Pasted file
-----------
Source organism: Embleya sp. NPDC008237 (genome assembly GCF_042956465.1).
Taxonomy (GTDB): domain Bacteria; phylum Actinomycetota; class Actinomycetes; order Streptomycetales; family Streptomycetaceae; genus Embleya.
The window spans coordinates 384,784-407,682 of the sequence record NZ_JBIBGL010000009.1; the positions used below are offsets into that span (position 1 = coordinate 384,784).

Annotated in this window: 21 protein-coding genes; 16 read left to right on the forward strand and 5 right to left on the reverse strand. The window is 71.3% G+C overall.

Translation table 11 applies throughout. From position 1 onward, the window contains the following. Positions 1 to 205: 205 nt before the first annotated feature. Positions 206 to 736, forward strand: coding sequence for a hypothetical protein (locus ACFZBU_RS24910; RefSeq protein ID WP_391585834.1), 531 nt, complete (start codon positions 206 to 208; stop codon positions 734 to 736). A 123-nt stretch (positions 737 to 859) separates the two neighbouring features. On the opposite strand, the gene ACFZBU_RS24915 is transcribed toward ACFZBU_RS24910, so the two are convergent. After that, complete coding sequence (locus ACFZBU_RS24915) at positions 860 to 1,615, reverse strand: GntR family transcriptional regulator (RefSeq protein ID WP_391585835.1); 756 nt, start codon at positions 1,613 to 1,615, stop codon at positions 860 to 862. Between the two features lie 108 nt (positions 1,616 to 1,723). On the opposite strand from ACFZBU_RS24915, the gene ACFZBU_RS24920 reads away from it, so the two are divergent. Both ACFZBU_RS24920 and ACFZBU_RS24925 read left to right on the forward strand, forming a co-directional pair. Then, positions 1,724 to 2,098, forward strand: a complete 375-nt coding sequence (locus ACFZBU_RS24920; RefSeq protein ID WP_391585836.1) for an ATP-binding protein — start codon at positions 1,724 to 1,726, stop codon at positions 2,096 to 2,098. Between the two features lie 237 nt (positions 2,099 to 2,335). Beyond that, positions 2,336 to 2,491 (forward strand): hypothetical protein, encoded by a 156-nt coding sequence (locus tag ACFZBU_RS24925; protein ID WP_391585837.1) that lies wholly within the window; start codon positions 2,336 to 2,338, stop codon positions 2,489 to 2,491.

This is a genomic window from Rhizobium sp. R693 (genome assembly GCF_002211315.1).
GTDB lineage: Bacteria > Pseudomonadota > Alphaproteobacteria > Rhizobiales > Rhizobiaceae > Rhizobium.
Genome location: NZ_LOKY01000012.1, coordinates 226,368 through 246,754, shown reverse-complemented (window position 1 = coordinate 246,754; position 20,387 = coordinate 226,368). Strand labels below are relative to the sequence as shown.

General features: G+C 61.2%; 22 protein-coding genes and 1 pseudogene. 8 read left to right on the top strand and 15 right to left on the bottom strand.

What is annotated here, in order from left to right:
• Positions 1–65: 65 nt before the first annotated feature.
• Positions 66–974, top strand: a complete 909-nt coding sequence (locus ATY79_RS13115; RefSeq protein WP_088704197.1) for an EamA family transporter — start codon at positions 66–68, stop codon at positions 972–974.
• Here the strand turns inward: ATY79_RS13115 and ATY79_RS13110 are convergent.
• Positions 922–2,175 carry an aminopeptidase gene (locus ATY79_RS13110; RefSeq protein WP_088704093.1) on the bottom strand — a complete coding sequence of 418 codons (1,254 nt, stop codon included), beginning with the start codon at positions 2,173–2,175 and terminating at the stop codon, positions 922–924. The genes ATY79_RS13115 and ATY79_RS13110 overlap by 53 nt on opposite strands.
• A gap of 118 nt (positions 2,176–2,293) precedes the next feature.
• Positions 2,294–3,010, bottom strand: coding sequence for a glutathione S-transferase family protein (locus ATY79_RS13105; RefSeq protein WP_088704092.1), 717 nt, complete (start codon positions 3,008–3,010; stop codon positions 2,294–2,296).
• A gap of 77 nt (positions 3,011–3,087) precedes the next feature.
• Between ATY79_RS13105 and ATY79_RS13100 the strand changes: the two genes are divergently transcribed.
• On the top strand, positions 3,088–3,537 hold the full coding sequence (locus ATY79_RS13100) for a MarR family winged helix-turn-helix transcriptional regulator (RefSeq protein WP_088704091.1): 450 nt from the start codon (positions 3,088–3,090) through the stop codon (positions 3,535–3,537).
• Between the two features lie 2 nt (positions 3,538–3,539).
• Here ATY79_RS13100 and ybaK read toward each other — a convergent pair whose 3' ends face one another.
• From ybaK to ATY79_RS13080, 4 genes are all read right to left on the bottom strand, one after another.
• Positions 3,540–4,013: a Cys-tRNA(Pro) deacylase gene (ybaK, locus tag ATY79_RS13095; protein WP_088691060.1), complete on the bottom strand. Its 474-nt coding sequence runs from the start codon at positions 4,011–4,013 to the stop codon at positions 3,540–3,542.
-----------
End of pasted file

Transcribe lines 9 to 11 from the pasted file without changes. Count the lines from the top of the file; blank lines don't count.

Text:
General features: G+C 61.2%; 22 protein-coding genes and 1 pseudogene. 8 read left to right on the top strand and 15 right to left on the bottom strand.

What is annotated here, in order from left to right:
• Positions 1–65: 65 nt before the first annotated feature.